Vertically Challenged: 4 Tips to Teach Your Dog to Stop Jumping on People

So you’ve got a doggie who could plausibly land a contract in the NBA, such is the height and majesty of their leap. Useful when catching a frisbee, less so when greeting Grandma. Let our trainers clue you in on why and how to stop your dog from jumping on people.

Why should you ground your canine kid?

First things first: safety. Do you know a kid or an older person? Do you pass them in the street? Have you seen one in a movie? If your dog is ever in contact with children and/or senior citizens, their jumping can go from negligible nuisance to downright dangerous. Seniors and kids can get knocked to the ground (dogs don’t know how strong they are) and kids can develop a lifelong fear of maltipoos from your 70lb wolf tumbling on them a little too roughly.

Even if you rarely encounter the two extremes of the demographic scale, there are selfish reasons to teach your dog to stay on the floor: vet bills being one of them. Your dog may seem invincible now, but many breeds, such as Labs, Retrievers and Bulldogs, suffer from hip problems as they age. By teaching them to keep all four paws on the ground, you’re keeping your best furry friend healthy and mobile longer into old age.

But how can you go from four-legged LeBron to certified no jumper? Our trainers have some thoughts.

1—Teach them to do something else

Dogs, like children, aren’t great at being told “no!” And, honestly, it’s not much fun to do it again, and again, and again—especially as they may not really understand what it is you want from them. Instead, try training them to do something different when greeting people, like a “sit”. The great thing about sit is that your dog should already know how to do it, so all you have to do is create and reinforce the behavior through generous treats and consistency.

Start simple, with minimal distractions and excitement, then gradually up the challenge. After all, you want your dog to be able to handle everything from you getting home from a long day at work, to fifteen fellow baseball fans running through the door to celebrate the World Series win that will definitely happen soon. We can feel it.

2—Prevent the jump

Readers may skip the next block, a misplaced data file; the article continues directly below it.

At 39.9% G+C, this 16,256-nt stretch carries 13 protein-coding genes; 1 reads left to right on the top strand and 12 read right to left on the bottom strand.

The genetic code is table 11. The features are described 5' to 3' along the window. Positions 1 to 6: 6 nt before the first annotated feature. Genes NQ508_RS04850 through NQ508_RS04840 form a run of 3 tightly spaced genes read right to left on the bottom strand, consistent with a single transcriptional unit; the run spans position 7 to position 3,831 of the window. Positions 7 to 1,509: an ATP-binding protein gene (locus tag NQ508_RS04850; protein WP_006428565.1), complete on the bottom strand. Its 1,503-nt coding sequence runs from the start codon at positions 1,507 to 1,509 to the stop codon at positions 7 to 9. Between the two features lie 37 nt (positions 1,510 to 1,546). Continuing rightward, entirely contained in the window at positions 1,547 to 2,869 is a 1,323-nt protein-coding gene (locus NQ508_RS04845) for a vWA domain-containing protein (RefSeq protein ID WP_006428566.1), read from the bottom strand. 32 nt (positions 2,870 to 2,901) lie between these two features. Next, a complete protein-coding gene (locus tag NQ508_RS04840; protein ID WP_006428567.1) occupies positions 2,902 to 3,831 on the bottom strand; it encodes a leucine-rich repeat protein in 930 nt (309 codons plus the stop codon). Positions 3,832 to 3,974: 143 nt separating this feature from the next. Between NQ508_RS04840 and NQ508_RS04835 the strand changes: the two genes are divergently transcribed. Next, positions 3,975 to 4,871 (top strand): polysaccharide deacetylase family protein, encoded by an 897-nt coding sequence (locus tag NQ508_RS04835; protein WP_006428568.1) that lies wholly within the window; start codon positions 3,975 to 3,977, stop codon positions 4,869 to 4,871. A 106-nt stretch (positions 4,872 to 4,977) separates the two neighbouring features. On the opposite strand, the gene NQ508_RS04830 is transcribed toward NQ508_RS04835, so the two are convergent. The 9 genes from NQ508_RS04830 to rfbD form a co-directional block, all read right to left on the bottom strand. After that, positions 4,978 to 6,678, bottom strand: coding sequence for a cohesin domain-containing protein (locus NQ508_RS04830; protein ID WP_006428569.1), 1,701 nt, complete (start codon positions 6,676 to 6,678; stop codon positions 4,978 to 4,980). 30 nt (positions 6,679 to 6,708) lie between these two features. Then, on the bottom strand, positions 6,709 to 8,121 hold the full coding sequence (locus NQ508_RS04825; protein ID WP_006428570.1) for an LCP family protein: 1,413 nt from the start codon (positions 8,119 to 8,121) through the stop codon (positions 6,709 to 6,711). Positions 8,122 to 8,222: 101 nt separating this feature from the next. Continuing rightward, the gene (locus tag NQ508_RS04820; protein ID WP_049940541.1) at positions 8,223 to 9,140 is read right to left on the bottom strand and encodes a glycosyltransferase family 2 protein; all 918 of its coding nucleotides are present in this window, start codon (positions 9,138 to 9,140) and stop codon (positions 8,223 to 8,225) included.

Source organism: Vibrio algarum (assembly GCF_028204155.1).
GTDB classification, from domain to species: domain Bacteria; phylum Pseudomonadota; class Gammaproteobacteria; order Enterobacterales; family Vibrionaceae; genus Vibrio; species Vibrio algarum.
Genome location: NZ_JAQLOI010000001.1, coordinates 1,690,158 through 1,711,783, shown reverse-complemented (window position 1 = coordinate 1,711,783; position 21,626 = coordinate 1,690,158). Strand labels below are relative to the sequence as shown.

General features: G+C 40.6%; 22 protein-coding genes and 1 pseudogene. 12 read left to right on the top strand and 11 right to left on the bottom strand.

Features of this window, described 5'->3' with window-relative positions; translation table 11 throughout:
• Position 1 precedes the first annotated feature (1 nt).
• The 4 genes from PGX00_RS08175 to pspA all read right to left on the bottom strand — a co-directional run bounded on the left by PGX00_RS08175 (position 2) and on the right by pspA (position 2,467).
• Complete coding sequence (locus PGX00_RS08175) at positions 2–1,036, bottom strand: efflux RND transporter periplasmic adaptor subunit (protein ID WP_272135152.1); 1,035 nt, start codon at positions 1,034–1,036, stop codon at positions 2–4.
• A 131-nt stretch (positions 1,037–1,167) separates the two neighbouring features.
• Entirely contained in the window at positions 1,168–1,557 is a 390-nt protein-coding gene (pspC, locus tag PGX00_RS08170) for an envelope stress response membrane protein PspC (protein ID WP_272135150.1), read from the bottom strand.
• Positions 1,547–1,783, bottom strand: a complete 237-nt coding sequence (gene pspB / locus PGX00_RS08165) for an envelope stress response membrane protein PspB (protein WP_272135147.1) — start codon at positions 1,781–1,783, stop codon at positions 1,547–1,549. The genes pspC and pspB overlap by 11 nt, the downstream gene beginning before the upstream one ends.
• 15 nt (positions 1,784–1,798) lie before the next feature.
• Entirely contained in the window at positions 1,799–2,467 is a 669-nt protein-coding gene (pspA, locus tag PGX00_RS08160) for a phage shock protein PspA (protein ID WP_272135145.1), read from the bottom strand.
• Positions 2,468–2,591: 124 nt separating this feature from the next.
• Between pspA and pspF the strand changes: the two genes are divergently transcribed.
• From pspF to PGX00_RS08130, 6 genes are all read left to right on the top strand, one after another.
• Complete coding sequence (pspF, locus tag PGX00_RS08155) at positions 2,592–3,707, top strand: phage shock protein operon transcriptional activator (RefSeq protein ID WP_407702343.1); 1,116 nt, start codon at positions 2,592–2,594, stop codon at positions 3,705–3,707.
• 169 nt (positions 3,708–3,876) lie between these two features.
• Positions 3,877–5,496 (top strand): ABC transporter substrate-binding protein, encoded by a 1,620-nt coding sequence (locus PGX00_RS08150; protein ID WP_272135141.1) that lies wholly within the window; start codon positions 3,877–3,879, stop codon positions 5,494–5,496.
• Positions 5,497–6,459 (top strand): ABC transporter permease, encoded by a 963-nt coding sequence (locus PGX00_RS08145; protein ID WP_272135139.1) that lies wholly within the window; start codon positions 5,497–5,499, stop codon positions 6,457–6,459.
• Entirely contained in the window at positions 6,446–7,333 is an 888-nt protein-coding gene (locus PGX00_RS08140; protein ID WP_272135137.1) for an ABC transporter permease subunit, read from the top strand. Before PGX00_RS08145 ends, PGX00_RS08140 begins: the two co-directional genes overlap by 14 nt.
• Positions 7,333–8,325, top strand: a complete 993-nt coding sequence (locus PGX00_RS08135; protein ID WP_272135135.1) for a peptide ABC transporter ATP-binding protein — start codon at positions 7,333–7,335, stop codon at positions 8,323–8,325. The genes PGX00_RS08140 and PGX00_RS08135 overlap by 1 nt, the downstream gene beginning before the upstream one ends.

In the short term, it can help to simply stop your jumper from leaping by standing on the leash. Be careful when you do, so as not to hurt your dog. Step carefully, don’t jerk the leash, and wear shoes so you don’t injure yourself. Also, make sure the leash is kept pretty short for this, so your dog can’t run around your ankles and trip you up.

This is honestly not the optimal solution if it’s all you’re doing. You can’t always have your dog on the leash inside and with larger dogs it can be hazardous. It’s just a way to keep your little leaper in check while you work on more effective, long-term training. 

3—Train the people

We never get tired of saying it: if you want to train a dog, you’ve got to train the people first. That means the humans in your fur baby’s life need to all be on the same page in not reinforcing jumping behavior. 

The objective is to starve a leaping dog of attention. Teach people who interact with your dog to ignore them until all four paws are on the ground. Don’t greet them with oodles of excitement, either—that can give them that surge of energy and joy that precedes jumping. This can be difficult (let’s face it, your dog’s pretty awesome), but in the early stages of training, it ensures you’re not sending mixed signals to your home hound.

4— Avoid mixed signals

Be careful not to accidentally reward your dog for jumping by giving them praise or treats when they stop jumping. In your dog’s head, they might start to think you’re teaching them a new trick: jump on you, then jump off. Don’t get us wrong, that’s an impressive trick. We’d just like to avoid the first part entirely.

You do this through consistency. Always getting them to sit when they greet someone, never giving a jumping dog attention or rewards, showing them that there is absolutely no context when jumping on someone is appropriate. This includes jumping on you, even if you’re a six-foot-three linebacker and think you can take it—your dog won’t understand the difference and it could set you back on all your training.

You’ve got this (we do too)

Training jumping behavior out of your dog takes time and effort, but it’s worth it. As you teach them, you’re reinforcing your bond with your buddy, building trust and meaning you get to spend less time telling them off, and more time telling them what a good boy or girl they are. 
Need extra help or a jumpstart on training? Our trainers have tamed a thousand jumpers and will be only too happy to help. Feel free to book a session. We’ll be ready.